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Practical skills will involve activities, demonstrations, project work, external visits and seminars (including high profile external/internal speakers). The five-month project will develop your knowledge and understanding of concepts and theories applicable to the analysis of human remains from forensic contexts.

Applied learning

The five-month project will develop your knowledge and understanding of concepts and theories applicable to the analysis of human remains from forensic contexts.

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How learning is monitored on your programme

To cater for the wide-ranging content of our courses and the varied learning preferences of our students, we offer a range of assessment methods on each programme. Assessment techniques vary from module to module to reflect relevant assessment approaches and the key learning points of each topic.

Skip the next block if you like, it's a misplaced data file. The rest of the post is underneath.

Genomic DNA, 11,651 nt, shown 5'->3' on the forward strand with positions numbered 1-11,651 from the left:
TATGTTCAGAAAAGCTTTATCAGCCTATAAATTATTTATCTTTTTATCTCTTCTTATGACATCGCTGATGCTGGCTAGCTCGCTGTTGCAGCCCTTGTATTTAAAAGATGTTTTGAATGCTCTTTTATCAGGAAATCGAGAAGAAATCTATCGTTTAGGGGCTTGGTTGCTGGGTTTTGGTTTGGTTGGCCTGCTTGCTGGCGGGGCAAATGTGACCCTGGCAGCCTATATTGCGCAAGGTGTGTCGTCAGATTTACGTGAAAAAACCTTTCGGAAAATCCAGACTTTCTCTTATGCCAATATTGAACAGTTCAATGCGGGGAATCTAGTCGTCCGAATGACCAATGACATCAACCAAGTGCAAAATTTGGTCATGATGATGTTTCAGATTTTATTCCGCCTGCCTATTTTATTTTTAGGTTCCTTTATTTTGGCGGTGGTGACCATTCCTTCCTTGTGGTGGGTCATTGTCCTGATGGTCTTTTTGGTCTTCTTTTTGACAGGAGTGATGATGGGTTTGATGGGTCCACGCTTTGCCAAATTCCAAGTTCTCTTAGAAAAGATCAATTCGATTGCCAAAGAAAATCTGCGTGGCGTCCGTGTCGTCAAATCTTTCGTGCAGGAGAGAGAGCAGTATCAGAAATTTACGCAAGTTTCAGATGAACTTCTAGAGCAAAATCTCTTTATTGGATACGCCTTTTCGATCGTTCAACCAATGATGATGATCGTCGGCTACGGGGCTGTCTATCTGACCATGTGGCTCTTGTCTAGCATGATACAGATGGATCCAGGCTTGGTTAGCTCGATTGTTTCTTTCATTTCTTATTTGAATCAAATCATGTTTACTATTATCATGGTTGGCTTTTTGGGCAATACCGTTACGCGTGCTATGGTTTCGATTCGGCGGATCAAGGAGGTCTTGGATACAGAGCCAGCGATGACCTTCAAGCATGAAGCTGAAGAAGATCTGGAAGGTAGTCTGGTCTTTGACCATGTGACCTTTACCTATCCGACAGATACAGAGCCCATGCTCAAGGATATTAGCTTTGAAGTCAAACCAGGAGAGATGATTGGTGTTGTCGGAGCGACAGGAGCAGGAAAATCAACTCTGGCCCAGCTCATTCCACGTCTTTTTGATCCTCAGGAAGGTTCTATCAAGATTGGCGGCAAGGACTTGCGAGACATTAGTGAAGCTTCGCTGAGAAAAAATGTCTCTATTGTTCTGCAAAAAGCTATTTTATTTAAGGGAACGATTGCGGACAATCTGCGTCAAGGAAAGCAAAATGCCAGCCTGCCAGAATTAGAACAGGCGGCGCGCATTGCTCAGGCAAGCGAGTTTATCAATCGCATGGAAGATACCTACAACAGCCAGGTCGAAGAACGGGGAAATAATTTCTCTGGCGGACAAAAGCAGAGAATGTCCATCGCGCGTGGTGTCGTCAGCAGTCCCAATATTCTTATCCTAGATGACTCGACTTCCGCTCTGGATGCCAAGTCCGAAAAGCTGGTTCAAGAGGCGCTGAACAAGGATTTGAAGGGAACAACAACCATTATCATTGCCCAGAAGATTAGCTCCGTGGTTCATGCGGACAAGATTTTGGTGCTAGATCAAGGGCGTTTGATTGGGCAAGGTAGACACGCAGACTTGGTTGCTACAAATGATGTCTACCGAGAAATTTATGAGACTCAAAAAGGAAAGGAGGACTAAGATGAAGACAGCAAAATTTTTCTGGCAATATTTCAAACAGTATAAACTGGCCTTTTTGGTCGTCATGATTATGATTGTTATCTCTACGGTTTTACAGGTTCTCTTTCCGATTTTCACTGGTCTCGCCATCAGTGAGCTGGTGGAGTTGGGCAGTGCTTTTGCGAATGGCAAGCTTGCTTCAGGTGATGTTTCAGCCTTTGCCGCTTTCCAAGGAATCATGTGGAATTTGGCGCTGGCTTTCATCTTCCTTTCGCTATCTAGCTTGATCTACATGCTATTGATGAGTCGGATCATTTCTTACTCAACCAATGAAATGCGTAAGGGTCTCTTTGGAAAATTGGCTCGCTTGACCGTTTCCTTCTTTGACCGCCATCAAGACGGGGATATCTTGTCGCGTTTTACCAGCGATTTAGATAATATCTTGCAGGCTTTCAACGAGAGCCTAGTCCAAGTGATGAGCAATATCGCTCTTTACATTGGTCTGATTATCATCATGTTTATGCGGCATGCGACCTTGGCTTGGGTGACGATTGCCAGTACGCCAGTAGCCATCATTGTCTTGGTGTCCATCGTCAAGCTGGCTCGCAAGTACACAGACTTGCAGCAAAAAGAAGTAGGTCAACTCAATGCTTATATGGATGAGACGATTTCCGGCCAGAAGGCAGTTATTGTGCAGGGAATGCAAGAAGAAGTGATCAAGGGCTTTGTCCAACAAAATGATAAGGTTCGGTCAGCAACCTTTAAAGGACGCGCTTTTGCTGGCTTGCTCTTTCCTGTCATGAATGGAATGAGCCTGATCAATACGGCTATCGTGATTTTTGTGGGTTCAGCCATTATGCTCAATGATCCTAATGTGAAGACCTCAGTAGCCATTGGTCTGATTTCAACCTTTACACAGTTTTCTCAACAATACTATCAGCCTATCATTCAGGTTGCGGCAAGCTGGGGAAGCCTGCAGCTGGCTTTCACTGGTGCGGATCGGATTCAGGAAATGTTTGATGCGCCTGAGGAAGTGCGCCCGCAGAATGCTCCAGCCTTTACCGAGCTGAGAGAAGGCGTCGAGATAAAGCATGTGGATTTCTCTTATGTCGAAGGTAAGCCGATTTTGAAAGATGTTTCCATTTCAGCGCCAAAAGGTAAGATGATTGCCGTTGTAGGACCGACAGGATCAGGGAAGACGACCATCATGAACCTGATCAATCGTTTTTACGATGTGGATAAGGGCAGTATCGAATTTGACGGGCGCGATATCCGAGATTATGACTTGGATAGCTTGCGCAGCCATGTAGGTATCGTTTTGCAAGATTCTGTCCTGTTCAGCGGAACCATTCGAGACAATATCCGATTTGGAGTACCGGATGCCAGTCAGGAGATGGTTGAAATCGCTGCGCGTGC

Assessment methods on this course include: a combination of seen/unseen exam papers with essay and interpretative style questions and coursework featuring: laboratory reports, essays, case studies, oral exams, poster presentations, scientific paper production, e-portfolio, problem solving exercises and the project thesis.

Course tutors

Our staff are committed to the highest standards of teaching and learning

Matteo Borrini

Dr Matteo Borrini

Programme Leader